Perhaps I did, but again, not until I received your invitation did I really reflect on my position. I have read a huge amount of books on leadership and I do have a big interest in the subject, but I have never really considered myself a leader in all of this. A big part of what I do involves leadership skills, starting a brand and an organisation from nothing definitely involves leadership skills and I perhaps did not realise how prominent those skills where to my everyday until now.

I am really enjoying the journey, it is a huge learning curve for me but I would never see myself as a traditional leader. If I was to see a ‘leadership job description’, I think I would have said to myself ‘no, that’s not me’, even though it’s what I do everyday.

Do you think the issue is the same for other women, they see the job description and think the same as you, that they don’t have what it takes?

Yes, and the reason I say that is for a couple of reasons. Firstly, there has been some research undertaken into the reasons behind the lack of women coaches and one of the reasons that has been identified as a barrier is that there is a ‘blame culture’, that organisations ‘blame’ women themselves for not applying for roles. Many may disagree with me on my point here, so please feel free to let me know – but for me, I actually partly agree with the statement that women aren’t applying for roles. I know a number of women who are more than qualified and more than experienced to have applied for certain coaching positions, and don’t. There are a number of examples in this, whether they be private conversations I have had, or even stories that have made it into the media.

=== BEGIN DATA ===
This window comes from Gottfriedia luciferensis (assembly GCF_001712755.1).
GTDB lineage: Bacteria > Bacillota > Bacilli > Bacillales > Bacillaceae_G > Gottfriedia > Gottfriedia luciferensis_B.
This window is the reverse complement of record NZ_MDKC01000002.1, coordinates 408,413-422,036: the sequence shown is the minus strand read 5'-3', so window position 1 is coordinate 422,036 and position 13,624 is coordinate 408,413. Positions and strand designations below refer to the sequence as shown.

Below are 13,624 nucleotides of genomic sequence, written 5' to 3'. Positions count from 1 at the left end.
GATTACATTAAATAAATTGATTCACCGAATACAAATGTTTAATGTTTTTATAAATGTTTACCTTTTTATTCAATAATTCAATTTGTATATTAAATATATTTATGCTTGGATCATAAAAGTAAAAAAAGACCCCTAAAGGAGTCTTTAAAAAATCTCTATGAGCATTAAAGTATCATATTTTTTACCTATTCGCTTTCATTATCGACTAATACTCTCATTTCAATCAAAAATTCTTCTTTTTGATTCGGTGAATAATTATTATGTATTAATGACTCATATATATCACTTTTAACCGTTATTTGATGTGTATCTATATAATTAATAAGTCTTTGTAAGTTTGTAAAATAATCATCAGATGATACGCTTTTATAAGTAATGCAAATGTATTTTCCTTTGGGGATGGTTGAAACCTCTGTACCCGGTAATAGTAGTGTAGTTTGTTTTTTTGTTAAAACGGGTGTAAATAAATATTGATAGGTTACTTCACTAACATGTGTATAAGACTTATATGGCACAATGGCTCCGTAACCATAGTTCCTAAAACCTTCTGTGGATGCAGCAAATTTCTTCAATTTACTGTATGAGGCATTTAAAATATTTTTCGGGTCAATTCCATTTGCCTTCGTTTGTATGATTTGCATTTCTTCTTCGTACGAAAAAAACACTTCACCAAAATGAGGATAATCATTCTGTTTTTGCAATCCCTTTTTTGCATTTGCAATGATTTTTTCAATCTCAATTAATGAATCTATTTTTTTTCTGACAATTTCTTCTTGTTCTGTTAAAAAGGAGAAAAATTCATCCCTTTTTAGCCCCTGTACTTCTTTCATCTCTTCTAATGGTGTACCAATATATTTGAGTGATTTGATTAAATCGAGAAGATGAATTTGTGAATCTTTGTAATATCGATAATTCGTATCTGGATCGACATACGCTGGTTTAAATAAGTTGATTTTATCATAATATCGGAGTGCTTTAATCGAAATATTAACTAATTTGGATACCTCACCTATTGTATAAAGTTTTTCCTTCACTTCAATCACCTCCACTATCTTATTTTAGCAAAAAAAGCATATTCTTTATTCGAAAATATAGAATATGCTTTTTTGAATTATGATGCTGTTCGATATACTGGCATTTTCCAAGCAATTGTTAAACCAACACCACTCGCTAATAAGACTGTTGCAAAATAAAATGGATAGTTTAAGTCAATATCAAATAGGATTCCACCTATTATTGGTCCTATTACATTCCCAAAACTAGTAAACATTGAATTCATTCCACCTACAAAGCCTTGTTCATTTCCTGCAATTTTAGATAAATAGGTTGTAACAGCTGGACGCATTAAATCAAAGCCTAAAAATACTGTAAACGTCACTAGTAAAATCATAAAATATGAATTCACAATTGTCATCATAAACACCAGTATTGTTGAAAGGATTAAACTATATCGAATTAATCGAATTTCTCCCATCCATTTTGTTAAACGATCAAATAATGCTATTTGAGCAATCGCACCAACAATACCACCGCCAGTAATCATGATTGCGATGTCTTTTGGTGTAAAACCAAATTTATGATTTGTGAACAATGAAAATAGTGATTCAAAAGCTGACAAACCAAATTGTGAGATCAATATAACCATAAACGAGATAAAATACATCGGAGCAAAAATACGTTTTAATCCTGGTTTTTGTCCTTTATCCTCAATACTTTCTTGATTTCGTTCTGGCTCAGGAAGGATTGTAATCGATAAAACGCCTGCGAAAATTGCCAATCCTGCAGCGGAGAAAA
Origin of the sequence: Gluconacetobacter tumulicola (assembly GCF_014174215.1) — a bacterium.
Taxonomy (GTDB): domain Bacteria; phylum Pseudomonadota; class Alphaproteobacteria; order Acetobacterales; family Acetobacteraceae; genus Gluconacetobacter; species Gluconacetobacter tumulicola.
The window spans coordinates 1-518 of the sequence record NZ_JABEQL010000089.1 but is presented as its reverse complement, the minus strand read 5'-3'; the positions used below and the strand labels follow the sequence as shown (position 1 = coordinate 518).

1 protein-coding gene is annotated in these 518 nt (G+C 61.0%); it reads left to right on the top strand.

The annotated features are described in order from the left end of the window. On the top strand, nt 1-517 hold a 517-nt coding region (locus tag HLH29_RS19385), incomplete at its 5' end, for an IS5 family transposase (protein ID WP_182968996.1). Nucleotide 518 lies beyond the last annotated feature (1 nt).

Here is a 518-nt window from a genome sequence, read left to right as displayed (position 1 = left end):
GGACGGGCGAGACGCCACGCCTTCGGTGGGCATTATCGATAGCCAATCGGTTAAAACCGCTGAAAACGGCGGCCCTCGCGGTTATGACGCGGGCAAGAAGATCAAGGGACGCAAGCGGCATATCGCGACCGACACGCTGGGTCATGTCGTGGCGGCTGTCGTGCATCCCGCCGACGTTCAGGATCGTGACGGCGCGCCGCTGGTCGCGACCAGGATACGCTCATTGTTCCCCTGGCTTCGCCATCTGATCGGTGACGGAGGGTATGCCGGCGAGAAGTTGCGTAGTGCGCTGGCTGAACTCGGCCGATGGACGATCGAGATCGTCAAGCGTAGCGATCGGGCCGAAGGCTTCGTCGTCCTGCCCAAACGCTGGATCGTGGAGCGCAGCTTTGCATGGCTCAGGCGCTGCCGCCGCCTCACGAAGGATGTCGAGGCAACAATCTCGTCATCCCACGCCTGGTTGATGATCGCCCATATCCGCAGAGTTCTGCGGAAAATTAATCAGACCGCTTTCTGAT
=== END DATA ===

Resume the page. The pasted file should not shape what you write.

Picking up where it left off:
Secondly, I want to give an example that women don’t sell themselves properly. A few years ago I was involved in a coach development programme and we wanted to do an experiment as to how male coaches and female coaches talk about themselves. Day 1, we asked a group of male only coaches who were sat in a circle around the room. We asked 1 simple question “Can you introduced yourself?” We sat back and let them speak. There was 10 male coaches, the introductions lasted 2 hours. The coaches spoke about their own education, the athletes they coached, the competitions they had coached at, people they had worked with etc etc.

The next day, we sat 10 female coaches in the same room and asked the same question “Can you introduce yourself?”. The conversation lasted 5 and a half minutes.